The Three “I”s, Part 2 – Inspiration and Authority

A Sefer Torah, the traditional form of the Heb...

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In Christianity, Scriptural inspiration is pretty much a binary proposition:  It’s either inspired or it ain’t.  And if it’s inspired, it must all be inspired equally, right?  After all, “All Scripture is inspired by God (lit. “God-breathed”) and profitable for teaching, for reproof, for correction, for training in righteousness; so that the man of God may be adequate, equipped for every good work” (2Ti. 3:16f).

In this mindset, whatever Scriptures were given last are actually given the greatest weight and authority.  Since all Scriptures are inspired equally, it follows that whatever came last is God’s final word on the matter.  Thus the writings of Paul are curiously sometimes given greater weight than the words of Yeshua Himself.  Rabbi Derek Leman noted this early in his walk with Yeshua, and found it curious.

And indeed, we should find it curious–and dangerous.  It is the core mistake that opens the door to all manner of false prophets and apostles.  After all, if God could come along and override what He had said in the days of Yeshua’s disciples, why couldn’t He do it again in our own day?

Judaism has a more layered approach to Scriptural inspiration:  The most foundational level of Scripture, and that which carries the highest authority, is the Torah, followed by the prophets, followed by the writings (the psalms, proverbs, and some of the latter historical books).  This does not mean that the “lesser” books are less inspired or less revered–the Song of Solomon was called the Queen of the Tanakh by Rabbi Akiva, for example–but it does mean that a “lesser” book cannot be read in such a way that overrides a more authoritative book, though they will, of course, help us to grow in our understanding of those more authoritative books.

The Scriptures themselves suggest such a layered approach to inspiration and authority.  When the authority of Moses was challenged by Aaron and Miriam–a priest and a prophetess, respectively–the Holy One answered them:

The LORD came down in a pillar of cloud, and stood at the door of the Tent, and called Aaron and Miriam; and they both came forward.  He said, “Hear now my words. If there is a prophet among you, I the LORD will make myself known to him in a vision. I will speak with him in a dream.  My servant Moses is not so. He is faithful in all my house.   With him I will speak mouth to mouth, even plainly, and not in riddles; and he shall see the LORD’s form. Why then were you not afraid to speak against my servant, against Moses?”  (Num. 12:5-8)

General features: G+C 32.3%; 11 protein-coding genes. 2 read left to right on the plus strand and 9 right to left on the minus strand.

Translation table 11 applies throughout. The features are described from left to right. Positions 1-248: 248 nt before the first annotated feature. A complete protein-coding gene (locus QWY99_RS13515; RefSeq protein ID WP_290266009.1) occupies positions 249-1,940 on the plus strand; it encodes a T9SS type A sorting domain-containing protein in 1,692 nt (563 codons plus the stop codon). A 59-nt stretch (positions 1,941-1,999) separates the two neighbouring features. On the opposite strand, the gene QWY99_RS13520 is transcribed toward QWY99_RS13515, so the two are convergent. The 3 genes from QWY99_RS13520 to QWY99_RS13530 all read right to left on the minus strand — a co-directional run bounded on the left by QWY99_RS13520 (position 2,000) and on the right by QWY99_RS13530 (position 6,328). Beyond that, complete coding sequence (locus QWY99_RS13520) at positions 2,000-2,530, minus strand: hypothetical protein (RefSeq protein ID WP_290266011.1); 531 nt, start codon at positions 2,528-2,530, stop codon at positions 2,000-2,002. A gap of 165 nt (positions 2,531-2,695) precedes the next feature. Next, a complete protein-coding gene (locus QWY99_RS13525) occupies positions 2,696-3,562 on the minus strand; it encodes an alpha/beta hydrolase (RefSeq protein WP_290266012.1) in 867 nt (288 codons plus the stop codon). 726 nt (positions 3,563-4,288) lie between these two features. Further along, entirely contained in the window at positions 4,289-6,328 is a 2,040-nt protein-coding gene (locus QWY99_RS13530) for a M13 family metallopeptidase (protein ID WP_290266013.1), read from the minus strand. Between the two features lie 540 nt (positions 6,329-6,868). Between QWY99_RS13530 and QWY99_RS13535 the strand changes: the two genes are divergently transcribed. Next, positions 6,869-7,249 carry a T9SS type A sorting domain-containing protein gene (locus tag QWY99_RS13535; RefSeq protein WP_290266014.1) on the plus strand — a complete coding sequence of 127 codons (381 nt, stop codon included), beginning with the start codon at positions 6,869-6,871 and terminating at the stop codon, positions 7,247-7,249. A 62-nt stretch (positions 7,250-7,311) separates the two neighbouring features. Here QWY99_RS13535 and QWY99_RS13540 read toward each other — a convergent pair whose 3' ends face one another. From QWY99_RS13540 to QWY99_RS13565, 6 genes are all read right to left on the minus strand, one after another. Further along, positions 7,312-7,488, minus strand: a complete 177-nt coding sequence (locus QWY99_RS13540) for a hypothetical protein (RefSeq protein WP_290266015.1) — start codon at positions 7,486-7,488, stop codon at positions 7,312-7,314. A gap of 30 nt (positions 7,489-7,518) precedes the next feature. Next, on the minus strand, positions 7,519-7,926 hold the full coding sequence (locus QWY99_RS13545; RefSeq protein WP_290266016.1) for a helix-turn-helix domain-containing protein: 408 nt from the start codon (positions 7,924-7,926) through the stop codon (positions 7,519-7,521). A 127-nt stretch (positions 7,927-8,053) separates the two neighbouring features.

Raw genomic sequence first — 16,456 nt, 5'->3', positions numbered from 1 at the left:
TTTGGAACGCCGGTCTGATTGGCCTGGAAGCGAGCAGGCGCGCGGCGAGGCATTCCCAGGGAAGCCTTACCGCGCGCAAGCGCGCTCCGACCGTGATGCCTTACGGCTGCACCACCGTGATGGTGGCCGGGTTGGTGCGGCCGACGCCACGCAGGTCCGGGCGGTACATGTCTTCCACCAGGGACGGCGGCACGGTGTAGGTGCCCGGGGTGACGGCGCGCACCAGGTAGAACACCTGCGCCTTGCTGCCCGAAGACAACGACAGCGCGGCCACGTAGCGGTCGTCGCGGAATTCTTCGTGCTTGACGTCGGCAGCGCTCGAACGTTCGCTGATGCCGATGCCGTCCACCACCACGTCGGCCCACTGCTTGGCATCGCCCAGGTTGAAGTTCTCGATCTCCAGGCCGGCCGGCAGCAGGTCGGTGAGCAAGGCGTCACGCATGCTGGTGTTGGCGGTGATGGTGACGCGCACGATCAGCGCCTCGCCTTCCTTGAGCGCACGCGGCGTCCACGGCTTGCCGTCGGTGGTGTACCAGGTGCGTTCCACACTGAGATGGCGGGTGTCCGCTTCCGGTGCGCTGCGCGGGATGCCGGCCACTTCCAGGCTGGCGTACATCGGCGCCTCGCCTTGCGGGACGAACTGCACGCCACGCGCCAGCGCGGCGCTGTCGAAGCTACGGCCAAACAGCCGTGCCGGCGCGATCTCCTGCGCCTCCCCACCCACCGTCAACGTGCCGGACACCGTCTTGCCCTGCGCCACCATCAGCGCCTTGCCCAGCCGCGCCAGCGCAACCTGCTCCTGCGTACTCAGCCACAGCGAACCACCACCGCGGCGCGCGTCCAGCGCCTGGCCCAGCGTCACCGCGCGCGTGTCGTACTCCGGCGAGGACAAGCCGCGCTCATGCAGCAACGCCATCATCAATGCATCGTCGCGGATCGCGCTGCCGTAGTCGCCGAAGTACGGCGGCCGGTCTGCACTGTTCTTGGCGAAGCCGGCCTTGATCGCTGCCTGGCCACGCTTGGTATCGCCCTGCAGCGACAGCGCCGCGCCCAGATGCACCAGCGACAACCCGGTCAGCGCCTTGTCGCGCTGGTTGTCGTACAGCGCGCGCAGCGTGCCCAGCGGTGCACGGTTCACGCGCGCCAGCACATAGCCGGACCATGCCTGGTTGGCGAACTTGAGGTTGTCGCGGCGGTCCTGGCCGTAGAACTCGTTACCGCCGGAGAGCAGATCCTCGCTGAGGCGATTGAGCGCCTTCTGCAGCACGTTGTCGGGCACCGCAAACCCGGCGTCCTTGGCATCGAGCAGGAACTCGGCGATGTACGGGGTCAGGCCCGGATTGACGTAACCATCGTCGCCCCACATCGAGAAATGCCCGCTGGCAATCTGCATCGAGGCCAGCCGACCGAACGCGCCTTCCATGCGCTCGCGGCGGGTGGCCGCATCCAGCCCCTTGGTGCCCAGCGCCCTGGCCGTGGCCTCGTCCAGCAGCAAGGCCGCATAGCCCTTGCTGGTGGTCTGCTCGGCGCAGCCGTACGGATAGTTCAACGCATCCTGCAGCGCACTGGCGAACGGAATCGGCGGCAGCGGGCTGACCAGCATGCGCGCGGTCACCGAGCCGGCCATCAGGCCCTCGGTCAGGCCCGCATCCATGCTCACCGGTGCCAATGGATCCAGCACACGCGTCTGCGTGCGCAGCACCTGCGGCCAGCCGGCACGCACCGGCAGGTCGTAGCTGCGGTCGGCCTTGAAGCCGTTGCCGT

In other words, the things that the later prophets only knew by riddling verse and difficult-to-comprehend visions, Moses was given clearly.  Therefore, if we think we see a contradiction between the Torah and a later prophet, we are to assume that we have misunderstood the later prophet’s riddling vision, not the Torah’s plain presentation of the Holy One’s will.  Ergo, when we see Jeremiah and Amos declaring that God despises the Feasts, we should not interpret this as a change in the Law, but as a response to the misuse of the Feasts by men of uncircumcised hearts.

The New Covenant Scriptures have a similar three-fold structure:  At the top level of authority are the Gospel accounts, the words, deeds, and teachings of the Prophet like Moses–indeed, of the very Word and Torah made incarnate.  The second two levels, the equivalent of the Prophets and Writings, are somewhat more difficult to discern, but for the sake of illustration, let us suggest that the Revelation and the letters written by original members of the Twelve (1-3 John, 1 & 2 Peter) would stand in the place of the Prophets and the other Epistles, written by those who were not chosen as among the Twelve (Paul, Acts, Hebrews, James, and Jude) would stand in the place of the Writings.